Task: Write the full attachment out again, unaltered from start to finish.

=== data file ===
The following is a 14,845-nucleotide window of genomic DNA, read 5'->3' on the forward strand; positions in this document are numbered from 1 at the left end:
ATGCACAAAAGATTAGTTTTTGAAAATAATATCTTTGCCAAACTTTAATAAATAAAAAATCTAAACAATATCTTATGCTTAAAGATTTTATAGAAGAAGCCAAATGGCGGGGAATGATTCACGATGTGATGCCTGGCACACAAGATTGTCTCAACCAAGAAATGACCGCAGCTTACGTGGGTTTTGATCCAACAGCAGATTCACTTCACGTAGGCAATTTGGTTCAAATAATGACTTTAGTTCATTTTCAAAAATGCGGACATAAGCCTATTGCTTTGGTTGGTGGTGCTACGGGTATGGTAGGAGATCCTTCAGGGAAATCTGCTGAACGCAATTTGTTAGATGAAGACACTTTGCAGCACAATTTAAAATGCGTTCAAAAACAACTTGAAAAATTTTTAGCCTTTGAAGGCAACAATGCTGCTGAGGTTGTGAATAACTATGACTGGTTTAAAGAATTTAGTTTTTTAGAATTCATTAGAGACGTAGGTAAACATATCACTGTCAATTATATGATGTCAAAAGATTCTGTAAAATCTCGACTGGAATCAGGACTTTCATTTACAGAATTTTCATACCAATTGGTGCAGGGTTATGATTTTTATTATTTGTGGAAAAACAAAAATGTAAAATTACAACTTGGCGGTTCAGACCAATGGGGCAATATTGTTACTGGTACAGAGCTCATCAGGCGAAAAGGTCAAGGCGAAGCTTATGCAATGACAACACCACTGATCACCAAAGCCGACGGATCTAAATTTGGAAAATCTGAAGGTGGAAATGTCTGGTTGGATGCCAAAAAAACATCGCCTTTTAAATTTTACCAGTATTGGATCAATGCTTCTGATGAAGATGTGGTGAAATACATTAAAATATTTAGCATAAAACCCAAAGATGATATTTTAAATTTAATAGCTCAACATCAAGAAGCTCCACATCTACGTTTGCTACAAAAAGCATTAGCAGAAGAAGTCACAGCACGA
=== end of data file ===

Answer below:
The following is a 14,845-nucleotide window of genomic DNA, read 5'->3' on the forward strand; positions in this document are numbered from 1 at the left end:
ATGCACAAAAGATTAGTTTTTGAAAATAATATCTTTGCCAAACTTTAATAAATAAAAAATCTAAACAATATCTTATGCTTAAAGATTTTATAGAAGAAGCCAAATGGCGGGGAATGATTCACGATGTGATGCCTGGCACACAAGATTGTCTCAACCAAGAAATGACCGCAGCTTACGTGGGTTTTGATCCAACAGCAGATTCACTTCACGTAGGCAATTTGGTTCAAATAATGACTTTAGTTCATTTTCAAAAATGCGGACATAAGCCTATTGCTTTGGTTGGTGGTGCTACGGGTATGGTAGGAGATCCTTCAGGGAAATCTGCTGAACGCAATTTGTTAGATGAAGACACTTTGCAGCACAATTTAAAATGCGTTCAAAAACAACTTGAAAAATTTTTAGCCTTTGAAGGCAACAATGCTGCTGAGGTTGTGAATAACTATGACTGGTTTAAAGAATTTAGTTTTTTAGAATTCATTAGAGACGTAGGTAAACATATCACTGTCAATTATATGATGTCAAAAGATTCTGTAAAATCTCGACTGGAATCAGGACTTTCATTTACAGAATTTTCATACCAATTGGTGCAGGGTTATGATTTTTATTATTTGTGGAAAAACAAAAATGTAAAATTACAACTTGGCGGTTCAGACCAATGGGGCAATATTGTTACTGGTACAGAGCTCATCAGGCGAAAAGGTCAAGGCGAAGCTTATGCAATGACAACACCACTGATCACCAAAGCCGACGGATCTAAATTTGGAAAATCTGAAGGTGGAAATGTCTGGTTGGATGCCAAAAAAACATCGCCTTTTAAATTTTACCAGTATTGGATCAATGCTTCTGATGAAGATGTGGTGAAATACATTAAAATATTTAGCATAAAACCCAAAGATGATATTTTAAATTTAATAGCTCAACATCAAGAAGCTCCACATCTACGTTTGCTACAAAAAGCATTAGCAGAAGAAGTCACAGCACGA